So many learnings from the Olympics 2012 already and I’m sure there will be reams written and blogged before the event is over.
I loved the opening ceremony. Quirky, witty, bizarre yet compelling. Not trying to play Beijing at their own game, but able to stand out and “win” in their own understated British way.
But so far for me, the most intriguing vignette was pre- and post- the Australian Dream Team of the Men’s 4 x 100 freestyle. Individually, all of them brilliant swimmers. Together, given the pre-race hype, they should have been invincible. Indeed, by James Magnussen’s (for whom I have the greatest respect as an athlete) own pre-race, self-hype, they might as well have broken the World Record, before even entering the water. I am a great believer in visualisation and knowing and being able to feel and see the results beforehand. But to announce it from the rooftops only gave ammunition to their opponents to rise to the challenge – which they certainly did.
The general who advances without coveting fame and retreats without fearing disgrace, whose only thought is to protect his country and do good service for his sovereign, is the jewel of the kingdom. Sun Tzu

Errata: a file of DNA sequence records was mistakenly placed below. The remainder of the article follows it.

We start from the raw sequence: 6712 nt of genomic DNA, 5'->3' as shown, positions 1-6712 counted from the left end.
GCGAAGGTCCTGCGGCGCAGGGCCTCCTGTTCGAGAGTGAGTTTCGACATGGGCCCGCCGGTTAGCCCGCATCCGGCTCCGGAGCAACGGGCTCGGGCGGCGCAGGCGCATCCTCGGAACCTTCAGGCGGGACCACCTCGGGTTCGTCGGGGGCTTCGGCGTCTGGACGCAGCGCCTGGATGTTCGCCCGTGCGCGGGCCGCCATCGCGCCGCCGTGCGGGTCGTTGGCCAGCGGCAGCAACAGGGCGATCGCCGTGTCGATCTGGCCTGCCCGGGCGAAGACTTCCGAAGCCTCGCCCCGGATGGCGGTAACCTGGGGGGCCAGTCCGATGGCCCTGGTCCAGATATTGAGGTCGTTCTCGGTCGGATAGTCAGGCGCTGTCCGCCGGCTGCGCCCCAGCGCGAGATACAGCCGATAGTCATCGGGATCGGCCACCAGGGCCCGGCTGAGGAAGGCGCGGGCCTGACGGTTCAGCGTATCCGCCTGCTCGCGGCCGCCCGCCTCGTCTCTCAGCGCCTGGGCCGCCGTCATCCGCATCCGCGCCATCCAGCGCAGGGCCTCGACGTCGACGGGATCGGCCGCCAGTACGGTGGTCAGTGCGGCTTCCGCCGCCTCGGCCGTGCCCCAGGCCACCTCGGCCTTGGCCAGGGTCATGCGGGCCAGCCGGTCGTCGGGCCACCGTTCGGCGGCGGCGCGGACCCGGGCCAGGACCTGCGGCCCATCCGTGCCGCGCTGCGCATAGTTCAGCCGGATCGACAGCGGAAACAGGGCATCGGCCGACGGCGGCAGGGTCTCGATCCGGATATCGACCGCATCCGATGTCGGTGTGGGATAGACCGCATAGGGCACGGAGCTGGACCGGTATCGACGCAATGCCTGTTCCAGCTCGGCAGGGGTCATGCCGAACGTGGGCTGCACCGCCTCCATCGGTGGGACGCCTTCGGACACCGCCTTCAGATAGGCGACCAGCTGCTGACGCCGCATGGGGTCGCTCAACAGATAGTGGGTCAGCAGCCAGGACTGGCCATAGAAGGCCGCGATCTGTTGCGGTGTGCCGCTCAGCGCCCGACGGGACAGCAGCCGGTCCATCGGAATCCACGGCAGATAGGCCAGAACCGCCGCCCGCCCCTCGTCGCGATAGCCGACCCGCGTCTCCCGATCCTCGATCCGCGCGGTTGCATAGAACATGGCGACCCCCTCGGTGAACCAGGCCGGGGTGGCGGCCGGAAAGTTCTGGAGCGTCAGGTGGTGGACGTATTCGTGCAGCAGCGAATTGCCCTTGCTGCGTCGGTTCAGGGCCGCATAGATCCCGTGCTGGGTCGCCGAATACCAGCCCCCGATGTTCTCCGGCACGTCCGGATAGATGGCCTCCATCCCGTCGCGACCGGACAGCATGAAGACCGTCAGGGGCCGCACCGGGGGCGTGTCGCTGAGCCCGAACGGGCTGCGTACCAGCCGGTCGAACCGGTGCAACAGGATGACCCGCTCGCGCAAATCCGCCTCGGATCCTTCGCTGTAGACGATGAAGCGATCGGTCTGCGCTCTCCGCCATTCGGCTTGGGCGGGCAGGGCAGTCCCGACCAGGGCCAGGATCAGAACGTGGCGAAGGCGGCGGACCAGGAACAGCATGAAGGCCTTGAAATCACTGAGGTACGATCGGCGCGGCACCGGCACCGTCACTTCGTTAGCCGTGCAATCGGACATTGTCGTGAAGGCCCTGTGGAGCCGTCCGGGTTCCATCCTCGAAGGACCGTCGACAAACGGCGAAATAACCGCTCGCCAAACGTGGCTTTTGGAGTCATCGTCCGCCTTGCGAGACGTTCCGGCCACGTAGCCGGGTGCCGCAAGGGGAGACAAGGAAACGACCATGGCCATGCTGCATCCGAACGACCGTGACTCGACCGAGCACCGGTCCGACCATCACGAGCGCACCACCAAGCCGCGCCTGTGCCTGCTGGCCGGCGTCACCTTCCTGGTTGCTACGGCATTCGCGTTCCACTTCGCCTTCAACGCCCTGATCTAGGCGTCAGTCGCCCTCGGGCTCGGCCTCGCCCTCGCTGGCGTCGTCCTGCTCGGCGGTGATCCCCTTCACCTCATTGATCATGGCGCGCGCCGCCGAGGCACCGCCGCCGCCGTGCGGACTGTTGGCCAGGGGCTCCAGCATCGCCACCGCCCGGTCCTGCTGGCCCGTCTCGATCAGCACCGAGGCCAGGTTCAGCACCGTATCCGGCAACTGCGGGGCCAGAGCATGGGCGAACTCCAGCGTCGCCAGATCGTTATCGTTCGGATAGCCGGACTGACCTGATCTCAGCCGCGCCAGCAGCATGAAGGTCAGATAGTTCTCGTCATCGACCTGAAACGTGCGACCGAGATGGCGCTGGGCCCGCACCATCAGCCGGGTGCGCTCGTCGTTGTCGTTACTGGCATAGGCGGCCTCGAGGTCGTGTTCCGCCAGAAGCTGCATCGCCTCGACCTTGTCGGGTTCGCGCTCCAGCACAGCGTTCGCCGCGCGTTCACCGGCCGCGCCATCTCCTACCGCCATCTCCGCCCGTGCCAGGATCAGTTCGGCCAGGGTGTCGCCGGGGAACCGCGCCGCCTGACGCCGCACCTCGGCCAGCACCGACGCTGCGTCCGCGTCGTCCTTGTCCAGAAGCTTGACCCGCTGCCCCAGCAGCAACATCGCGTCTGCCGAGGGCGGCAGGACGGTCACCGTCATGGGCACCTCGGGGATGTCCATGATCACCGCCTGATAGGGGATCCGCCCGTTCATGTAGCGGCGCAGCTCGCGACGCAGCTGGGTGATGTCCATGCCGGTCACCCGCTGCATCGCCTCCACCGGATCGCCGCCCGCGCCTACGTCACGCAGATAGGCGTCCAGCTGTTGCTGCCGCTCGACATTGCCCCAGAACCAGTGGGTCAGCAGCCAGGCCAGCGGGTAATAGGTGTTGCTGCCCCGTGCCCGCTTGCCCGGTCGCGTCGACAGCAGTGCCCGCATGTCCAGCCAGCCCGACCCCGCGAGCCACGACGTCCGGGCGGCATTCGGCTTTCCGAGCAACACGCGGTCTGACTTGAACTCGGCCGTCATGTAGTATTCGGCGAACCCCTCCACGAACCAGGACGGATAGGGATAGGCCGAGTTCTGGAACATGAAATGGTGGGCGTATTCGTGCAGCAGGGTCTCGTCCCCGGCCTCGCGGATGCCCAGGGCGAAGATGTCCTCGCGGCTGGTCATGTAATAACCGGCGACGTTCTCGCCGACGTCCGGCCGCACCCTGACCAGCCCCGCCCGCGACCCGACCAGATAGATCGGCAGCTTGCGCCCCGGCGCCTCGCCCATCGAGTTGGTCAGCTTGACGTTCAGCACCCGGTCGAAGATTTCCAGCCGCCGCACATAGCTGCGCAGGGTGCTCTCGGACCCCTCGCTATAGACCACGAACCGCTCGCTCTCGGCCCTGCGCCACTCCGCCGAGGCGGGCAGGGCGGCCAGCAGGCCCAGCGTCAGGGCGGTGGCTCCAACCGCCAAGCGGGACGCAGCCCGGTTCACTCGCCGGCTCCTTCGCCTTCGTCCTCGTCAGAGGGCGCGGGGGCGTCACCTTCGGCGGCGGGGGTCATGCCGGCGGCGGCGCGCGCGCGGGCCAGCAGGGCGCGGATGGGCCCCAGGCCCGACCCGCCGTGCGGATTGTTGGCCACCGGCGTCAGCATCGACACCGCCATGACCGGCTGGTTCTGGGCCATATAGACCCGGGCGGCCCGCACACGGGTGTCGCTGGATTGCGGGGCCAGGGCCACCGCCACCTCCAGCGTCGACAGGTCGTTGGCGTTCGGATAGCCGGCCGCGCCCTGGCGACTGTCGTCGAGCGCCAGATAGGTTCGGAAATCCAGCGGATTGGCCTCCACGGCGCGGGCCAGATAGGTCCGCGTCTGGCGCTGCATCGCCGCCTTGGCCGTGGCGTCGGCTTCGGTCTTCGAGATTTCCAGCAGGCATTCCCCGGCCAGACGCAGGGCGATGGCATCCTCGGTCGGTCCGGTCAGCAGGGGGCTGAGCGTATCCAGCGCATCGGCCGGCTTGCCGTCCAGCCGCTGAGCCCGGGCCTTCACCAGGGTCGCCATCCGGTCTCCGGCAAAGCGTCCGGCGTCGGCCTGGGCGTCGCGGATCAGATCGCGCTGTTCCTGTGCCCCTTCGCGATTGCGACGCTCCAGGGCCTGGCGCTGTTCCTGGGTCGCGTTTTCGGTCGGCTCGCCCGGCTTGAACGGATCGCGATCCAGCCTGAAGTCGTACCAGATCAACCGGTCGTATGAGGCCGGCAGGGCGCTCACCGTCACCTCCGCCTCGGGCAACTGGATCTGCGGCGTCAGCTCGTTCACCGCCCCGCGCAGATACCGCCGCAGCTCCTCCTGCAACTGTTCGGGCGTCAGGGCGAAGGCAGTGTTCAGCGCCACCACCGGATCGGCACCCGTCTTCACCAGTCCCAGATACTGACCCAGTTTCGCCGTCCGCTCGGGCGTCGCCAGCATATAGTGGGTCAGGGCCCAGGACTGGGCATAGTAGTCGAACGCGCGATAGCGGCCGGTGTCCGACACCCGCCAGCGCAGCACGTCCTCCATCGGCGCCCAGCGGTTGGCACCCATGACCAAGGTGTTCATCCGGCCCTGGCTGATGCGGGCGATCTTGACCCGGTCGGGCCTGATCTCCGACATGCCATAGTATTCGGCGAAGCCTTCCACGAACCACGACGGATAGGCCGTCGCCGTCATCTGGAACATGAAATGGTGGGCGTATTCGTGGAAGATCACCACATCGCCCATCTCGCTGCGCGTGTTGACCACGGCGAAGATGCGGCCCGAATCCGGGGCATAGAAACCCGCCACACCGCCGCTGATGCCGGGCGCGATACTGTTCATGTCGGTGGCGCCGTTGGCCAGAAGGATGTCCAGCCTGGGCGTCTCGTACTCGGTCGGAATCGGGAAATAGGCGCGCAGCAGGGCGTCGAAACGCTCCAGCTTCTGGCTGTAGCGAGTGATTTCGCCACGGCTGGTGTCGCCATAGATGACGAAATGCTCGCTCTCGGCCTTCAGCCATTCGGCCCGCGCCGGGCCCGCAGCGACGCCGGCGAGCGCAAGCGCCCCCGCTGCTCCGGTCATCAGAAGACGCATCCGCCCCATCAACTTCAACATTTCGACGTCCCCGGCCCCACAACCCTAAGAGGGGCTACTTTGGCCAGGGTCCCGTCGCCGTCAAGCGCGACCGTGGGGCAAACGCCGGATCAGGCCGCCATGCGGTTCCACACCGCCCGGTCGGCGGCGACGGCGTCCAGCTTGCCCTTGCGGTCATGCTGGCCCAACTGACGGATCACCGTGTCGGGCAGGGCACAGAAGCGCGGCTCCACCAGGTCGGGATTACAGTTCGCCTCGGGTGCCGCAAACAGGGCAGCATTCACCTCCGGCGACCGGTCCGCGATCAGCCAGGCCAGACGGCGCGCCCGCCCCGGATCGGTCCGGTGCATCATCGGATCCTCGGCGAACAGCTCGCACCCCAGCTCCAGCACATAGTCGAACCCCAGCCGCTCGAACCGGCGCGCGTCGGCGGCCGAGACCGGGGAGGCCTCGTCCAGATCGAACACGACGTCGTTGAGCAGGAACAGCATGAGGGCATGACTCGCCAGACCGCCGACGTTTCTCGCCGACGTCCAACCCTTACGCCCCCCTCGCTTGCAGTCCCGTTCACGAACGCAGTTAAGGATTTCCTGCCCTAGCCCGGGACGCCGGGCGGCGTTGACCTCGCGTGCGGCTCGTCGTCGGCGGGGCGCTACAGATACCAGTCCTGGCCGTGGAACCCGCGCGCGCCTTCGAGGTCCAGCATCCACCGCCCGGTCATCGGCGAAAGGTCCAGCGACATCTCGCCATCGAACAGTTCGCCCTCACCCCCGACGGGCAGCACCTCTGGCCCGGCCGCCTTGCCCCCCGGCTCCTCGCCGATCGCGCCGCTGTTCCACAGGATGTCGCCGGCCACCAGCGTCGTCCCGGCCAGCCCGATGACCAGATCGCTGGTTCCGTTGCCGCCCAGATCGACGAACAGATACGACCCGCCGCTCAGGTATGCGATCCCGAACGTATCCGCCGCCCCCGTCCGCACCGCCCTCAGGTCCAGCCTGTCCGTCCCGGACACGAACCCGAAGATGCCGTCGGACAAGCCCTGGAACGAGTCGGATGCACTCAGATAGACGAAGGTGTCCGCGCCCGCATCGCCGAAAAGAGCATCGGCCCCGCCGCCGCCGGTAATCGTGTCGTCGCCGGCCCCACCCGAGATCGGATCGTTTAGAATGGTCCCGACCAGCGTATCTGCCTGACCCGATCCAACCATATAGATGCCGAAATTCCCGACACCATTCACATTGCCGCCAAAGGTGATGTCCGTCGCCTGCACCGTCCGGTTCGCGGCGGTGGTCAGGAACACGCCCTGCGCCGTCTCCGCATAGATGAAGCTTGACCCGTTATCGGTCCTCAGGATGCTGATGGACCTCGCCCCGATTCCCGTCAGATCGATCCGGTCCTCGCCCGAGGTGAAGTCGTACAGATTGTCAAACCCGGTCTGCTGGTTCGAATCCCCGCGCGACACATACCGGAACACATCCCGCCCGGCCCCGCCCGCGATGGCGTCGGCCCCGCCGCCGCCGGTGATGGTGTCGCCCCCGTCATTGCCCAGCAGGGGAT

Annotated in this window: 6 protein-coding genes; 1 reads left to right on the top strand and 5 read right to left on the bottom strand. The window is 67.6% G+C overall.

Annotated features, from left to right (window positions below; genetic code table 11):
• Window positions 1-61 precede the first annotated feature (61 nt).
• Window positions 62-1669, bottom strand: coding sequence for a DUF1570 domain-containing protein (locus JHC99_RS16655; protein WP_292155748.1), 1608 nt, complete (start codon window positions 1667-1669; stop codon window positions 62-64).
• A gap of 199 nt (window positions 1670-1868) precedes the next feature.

Now, it’s not that they didn’t succeed in being placed in the final that was so intriguing to me. Even the best of plans can go awry.
Instead, it was the action or inaction of Magnussen, as the team’s leader and spokesman, that was so illuminating. On the one hand he was very willing to add fuel to the fire of already astronomical expectations prior to the race; yet his actions post-race were incongruent with those of a true leader. He let his team down much more in defeat than anything that happened during the race itself. By refusing to speak to the press; skulking in the background and wandering off to leaving the less experienced members of his team to front-up, didn’t do him any favours at all. And kudos to Targett, Sullivan and especially Roberts for stepping up to the mark, when Magnussen didn’t.
A leader will face good times and bad; he will win and he will lose. It is in defeat that a leader learns, grows, becomes stronger and more resilient. But it is how he reacts, gets back up again and in particular how he supports and protects his team, especially in defeat, that sets a great leader apart.
So The Missile needs to gut up for the next time, learn to be able to face the music, support his team mates and move on. It’s a hard but necessary lesson that every leader needs to learn.